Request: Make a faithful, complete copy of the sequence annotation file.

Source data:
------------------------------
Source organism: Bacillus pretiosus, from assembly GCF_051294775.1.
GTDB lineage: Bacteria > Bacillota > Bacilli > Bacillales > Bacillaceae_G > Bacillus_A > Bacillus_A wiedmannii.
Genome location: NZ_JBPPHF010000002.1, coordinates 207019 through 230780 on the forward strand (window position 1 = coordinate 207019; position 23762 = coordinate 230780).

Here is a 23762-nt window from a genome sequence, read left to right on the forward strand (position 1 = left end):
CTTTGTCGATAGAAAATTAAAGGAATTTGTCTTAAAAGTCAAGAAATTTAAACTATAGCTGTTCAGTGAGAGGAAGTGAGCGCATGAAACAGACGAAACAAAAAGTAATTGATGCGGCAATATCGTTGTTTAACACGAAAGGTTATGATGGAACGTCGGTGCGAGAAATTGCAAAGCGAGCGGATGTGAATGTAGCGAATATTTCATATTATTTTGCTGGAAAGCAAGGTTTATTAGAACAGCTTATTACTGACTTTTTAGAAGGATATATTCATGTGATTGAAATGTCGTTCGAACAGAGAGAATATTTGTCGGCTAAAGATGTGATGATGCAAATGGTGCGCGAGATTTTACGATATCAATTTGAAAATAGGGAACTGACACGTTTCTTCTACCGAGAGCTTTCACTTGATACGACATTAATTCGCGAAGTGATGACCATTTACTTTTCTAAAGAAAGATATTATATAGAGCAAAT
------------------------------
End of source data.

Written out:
Source organism: Bacillus pretiosus, from assembly GCF_051294775.1.
GTDB lineage: Bacteria > Bacillota > Bacilli > Bacillales > Bacillaceae_G > Bacillus_A > Bacillus_A wiedmannii.
Genome location: NZ_JBPPHF010000002.1, coordinates 207019 through 230780 on the forward strand (window position 1 = coordinate 207019; position 23762 = coordinate 230780).

Here is a 23762-nt window from a genome sequence, read left to right on the forward strand (position 1 = left end):
CTTTGTCGATAGAAAATTAAAGGAATTTGTCTTAAAAGTCAAGAAATTTAAACTATAGCTGTTCAGTGAGAGGAAGTGAGCGCATGAAACAGACGAAACAAAAAGTAATTGATGCGGCAATATCGTTGTTTAACACGAAAGGTTATGATGGAACGTCGGTGCGAGAAATTGCAAAGCGAGCGGATGTGAATGTAGCGAATATTTCATATTATTTTGCTGGAAAGCAAGGTTTATTAGAACAGCTTATTACTGACTTTTTAGAAGGATATATTCATGTGATTGAAATGTCGTTCGAACAGAGAGAATATTTGTCGGCTAAAGATGTGATGATGCAAATGGTGCGCGAGATTTTACGATATCAATTTGAAAATAGGGAACTGACACGTTTCTTCTACCGAGAGCTTTCACTTGATACGACATTAATTCGCGAAGTGATGACCATTTACTTTTCTAAAGAAAGATATTATATAGAGCAAAT